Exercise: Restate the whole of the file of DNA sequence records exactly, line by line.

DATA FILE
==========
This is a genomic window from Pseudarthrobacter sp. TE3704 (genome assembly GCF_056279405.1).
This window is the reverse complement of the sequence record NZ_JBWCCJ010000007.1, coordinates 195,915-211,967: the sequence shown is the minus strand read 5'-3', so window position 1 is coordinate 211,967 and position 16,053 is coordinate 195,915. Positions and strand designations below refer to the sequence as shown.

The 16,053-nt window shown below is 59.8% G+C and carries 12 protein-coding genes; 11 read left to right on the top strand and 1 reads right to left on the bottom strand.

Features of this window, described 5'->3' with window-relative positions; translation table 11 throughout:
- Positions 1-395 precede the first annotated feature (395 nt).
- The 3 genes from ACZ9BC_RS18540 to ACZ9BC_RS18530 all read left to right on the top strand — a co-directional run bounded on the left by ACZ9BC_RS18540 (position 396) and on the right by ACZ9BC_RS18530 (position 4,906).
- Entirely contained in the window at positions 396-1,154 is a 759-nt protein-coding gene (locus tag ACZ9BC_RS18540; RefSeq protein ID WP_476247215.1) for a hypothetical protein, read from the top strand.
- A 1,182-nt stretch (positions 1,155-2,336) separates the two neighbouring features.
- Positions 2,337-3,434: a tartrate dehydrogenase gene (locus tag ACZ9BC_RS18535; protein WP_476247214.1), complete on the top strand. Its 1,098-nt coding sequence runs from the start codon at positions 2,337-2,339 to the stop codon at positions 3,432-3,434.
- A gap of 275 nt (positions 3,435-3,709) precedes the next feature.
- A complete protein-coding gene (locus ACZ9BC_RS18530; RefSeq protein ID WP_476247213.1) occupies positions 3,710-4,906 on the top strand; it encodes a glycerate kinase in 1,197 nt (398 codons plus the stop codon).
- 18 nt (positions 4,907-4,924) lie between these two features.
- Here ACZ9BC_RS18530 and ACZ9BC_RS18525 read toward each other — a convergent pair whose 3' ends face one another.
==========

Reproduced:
This is a genomic window from Pseudarthrobacter sp. TE3704 (genome assembly GCF_056279405.1).
This window is the reverse complement of the sequence record NZ_JBWCCJ010000007.1, coordinates 195,915-211,967: the sequence shown is the minus strand read 5'-3', so window position 1 is coordinate 211,967 and position 16,053 is coordinate 195,915. Positions and strand designations below refer to the sequence as shown.

The 16,053-nt window shown below is 59.8% G+C and carries 12 protein-coding genes; 11 read left to right on the top strand and 1 reads right to left on the bottom strand.

Features of this window, described 5'->3' with window-relative positions; translation table 11 throughout:
- Positions 1-395 precede the first annotated feature (395 nt).
- The 3 genes from ACZ9BC_RS18540 to ACZ9BC_RS18530 all read left to right on the top strand — a co-directional run bounded on the left by ACZ9BC_RS18540 (position 396) and on the right by ACZ9BC_RS18530 (position 4,906).
- Entirely contained in the window at positions 396-1,154 is a 759-nt protein-coding gene (locus tag ACZ9BC_RS18540; RefSeq protein ID WP_476247215.1) for a hypothetical protein, read from the top strand.
- A 1,182-nt stretch (positions 1,155-2,336) separates the two neighbouring features.
- Positions 2,337-3,434: a tartrate dehydrogenase gene (locus tag ACZ9BC_RS18535; protein WP_476247214.1), complete on the top strand. Its 1,098-nt coding sequence runs from the start codon at positions 2,337-2,339 to the stop codon at positions 3,432-3,434.
- A gap of 275 nt (positions 3,435-3,709) precedes the next feature.
- A complete protein-coding gene (locus ACZ9BC_RS18530; RefSeq protein ID WP_476247213.1) occupies positions 3,710-4,906 on the top strand; it encodes a glycerate kinase in 1,197 nt (398 codons plus the stop codon).
- 18 nt (positions 4,907-4,924) lie between these two features.
- Here ACZ9BC_RS18530 and ACZ9BC_RS18525 read toward each other — a convergent pair whose 3' ends face one another.